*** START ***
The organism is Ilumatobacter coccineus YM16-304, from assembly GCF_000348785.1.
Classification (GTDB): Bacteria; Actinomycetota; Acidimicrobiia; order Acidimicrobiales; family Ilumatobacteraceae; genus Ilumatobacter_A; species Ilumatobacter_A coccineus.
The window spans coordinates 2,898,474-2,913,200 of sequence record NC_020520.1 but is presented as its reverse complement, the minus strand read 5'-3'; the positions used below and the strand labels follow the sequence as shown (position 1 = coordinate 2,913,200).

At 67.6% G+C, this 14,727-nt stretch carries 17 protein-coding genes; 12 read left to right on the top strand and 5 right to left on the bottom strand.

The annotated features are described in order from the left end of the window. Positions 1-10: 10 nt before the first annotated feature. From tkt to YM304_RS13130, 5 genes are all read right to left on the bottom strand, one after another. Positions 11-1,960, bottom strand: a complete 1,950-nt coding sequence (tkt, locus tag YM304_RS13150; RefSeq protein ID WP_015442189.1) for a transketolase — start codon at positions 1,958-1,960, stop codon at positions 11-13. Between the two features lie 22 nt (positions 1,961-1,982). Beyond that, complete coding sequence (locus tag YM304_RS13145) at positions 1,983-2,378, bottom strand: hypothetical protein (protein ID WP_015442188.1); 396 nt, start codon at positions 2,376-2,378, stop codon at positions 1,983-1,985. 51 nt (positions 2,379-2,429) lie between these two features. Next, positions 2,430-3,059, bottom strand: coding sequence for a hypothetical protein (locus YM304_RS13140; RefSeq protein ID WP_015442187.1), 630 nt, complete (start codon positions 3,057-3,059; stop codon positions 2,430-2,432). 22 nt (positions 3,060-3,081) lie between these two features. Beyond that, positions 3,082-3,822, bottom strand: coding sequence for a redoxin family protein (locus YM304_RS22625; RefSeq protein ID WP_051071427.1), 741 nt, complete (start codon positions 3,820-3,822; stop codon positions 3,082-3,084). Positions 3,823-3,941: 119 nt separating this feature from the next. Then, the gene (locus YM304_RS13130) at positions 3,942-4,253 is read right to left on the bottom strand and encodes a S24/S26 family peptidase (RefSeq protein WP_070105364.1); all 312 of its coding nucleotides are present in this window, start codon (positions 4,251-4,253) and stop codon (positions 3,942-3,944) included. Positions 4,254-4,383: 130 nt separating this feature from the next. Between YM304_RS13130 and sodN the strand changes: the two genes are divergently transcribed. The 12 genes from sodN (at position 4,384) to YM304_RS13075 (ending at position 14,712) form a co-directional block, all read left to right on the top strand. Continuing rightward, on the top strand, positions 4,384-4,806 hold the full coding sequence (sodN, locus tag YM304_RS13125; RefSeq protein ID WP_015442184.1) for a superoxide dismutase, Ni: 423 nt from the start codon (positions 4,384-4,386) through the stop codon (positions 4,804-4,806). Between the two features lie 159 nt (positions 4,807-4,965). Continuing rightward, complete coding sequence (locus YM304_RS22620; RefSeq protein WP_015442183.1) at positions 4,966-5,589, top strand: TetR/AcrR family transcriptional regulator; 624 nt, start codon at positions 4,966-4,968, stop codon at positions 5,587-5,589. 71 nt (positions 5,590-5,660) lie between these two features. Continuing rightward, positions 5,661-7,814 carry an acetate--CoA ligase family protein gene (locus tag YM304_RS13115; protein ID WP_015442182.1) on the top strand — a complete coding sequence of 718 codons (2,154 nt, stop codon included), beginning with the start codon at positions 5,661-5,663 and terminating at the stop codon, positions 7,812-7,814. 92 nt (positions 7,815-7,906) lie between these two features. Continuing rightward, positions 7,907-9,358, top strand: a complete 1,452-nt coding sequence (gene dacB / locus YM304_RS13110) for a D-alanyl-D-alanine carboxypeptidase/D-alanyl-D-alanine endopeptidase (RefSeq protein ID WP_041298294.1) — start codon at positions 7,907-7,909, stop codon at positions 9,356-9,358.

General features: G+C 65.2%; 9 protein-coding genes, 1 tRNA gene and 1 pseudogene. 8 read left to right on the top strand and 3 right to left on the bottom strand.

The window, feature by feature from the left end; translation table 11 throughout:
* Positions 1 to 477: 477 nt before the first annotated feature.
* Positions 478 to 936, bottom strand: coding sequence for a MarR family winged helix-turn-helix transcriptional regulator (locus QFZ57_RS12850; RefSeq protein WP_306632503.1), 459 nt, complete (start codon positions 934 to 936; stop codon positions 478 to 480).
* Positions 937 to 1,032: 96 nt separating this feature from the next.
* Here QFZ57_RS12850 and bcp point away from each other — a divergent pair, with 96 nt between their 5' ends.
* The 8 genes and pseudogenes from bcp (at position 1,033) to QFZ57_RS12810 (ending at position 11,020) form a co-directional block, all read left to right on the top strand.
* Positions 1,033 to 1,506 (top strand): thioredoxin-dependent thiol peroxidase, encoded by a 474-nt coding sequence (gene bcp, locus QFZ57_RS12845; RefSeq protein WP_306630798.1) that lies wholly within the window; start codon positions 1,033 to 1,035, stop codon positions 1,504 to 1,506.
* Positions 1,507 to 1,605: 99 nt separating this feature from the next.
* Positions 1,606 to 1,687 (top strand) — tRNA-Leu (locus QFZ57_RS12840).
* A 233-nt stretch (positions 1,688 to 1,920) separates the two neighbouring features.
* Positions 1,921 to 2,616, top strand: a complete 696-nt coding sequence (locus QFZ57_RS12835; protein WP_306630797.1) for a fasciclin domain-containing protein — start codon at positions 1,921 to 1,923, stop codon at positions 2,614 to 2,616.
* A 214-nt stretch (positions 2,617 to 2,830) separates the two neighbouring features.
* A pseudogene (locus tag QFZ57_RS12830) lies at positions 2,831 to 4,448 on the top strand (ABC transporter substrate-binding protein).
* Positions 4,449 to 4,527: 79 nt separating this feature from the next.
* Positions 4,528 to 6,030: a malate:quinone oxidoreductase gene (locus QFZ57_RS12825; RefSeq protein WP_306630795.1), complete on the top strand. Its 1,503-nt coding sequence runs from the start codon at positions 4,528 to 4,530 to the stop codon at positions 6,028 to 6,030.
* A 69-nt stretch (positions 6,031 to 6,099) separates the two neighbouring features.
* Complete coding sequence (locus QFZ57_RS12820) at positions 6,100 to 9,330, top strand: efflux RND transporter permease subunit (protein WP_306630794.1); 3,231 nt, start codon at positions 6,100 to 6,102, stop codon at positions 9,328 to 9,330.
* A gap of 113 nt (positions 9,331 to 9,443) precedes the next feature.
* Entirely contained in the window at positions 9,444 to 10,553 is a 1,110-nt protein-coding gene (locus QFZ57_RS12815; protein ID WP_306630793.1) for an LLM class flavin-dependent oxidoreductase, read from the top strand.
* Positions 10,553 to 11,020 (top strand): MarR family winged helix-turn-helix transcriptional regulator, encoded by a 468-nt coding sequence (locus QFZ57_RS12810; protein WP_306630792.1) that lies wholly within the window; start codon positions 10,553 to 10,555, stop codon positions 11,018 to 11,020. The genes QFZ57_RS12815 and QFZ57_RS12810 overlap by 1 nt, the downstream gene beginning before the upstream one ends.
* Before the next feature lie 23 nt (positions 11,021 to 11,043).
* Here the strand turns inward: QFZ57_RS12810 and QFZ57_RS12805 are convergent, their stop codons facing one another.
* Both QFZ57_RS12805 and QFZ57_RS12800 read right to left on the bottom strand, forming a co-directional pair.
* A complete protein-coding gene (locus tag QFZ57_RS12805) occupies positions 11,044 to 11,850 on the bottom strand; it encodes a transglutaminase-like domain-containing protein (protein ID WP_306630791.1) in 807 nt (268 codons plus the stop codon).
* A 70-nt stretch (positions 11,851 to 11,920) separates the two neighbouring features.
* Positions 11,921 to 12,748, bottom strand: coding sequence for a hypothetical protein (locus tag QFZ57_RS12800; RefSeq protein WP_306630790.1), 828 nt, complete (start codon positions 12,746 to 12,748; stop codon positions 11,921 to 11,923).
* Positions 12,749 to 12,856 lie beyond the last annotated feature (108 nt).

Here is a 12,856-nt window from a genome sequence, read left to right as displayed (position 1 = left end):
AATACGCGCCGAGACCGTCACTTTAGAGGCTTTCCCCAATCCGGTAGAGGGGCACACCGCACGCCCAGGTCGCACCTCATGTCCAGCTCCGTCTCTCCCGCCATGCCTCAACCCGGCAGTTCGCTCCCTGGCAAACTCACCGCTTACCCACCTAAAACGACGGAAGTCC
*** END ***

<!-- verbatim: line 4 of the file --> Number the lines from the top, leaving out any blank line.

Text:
At 67.6% G+C, this 14,727-nt stretch carries 17 protein-coding genes; 12 read left to right on the top strand and 5 right to left on the bottom strand.